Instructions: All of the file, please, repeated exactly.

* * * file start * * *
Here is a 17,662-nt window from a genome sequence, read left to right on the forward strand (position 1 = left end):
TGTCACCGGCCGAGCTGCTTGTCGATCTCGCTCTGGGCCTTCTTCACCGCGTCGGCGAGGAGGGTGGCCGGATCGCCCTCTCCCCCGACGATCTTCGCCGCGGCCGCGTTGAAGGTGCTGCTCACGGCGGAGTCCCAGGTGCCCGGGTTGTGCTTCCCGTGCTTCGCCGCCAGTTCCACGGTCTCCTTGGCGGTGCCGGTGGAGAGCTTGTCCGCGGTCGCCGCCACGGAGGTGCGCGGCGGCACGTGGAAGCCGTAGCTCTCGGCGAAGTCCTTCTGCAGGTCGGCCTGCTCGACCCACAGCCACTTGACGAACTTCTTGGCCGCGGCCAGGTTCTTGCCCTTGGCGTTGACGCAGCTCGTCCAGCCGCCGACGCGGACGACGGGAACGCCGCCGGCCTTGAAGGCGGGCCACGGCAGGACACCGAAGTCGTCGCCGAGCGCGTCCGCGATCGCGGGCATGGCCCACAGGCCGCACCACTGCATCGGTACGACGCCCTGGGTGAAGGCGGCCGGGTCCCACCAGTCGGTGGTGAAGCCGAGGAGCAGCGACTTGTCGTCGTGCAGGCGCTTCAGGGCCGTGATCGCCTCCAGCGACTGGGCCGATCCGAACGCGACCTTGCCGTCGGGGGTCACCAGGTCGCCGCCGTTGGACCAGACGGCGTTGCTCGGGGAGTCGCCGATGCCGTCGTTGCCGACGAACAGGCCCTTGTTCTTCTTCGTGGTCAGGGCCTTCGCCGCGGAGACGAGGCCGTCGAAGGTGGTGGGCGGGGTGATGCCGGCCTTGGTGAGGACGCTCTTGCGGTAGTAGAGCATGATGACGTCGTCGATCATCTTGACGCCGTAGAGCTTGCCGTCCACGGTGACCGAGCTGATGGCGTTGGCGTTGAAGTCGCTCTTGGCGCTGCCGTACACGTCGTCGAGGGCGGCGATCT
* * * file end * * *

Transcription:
Here is a 17,662-nt window from a genome sequence, read left to right on the forward strand (position 1 = left end):
TGTCACCGGCCGAGCTGCTTGTCGATCTCGCTCTGGGCCTTCTTCACCGCGTCGGCGAGGAGGGTGGCCGGATCGCCCTCTCCCCCGACGATCTTCGCCGCGGCCGCGTTGAAGGTGCTGCTCACGGCGGAGTCCCAGGTGCCCGGGTTGTGCTTCCCGTGCTTCGCCGCCAGTTCCACGGTCTCCTTGGCGGTGCCGGTGGAGAGCTTGTCCGCGGTCGCCGCCACGGAGGTGCGCGGCGGCACGTGGAAGCCGTAGCTCTCGGCGAAGTCCTTCTGCAGGTCGGCCTGCTCGACCCACAGCCACTTGACGAACTTCTTGGCCGCGGCCAGGTTCTTGCCCTTGGCGTTGACGCAGCTCGTCCAGCCGCCGACGCGGACGACGGGAACGCCGCCGGCCTTGAAGGCGGGCCACGGCAGGACACCGAAGTCGTCGCCGAGCGCGTCCGCGATCGCGGGCATGGCCCACAGGCCGCACCACTGCATCGGTACGACGCCCTGGGTGAAGGCGGCCGGGTCCCACCAGTCGGTGGTGAAGCCGAGGAGCAGCGACTTGTCGTCGTGCAGGCGCTTCAGGGCCGTGATCGCCTCCAGCGACTGGGCCGATCCGAACGCGACCTTGCCGTCGGGGGTCACCAGGTCGCCGCCGTTGGACCAGACGGCGTTGCTCGGGGAGTCGCCGATGCCGTCGTTGCCGACGAACAGGCCCTTGTTCTTCTTCGTGGTCAGGGCCTTCGCCGCGGAGACGAGGCCGTCGAAGGTGGTGGGCGGGGTGATGCCGGCCTTGGTGAGGACGCTCTTGCGGTAGTAGAGCATGATGACGTCGTCGATCATCTTGACGCCGTAGAGCTTGCCGTCCACGGTGACCGAGCTGATGGCGTTGGCGTTGAAGTCGCTCTTGGCGCTGCCGTACACGTCGTCGAGGGCGGCGATCT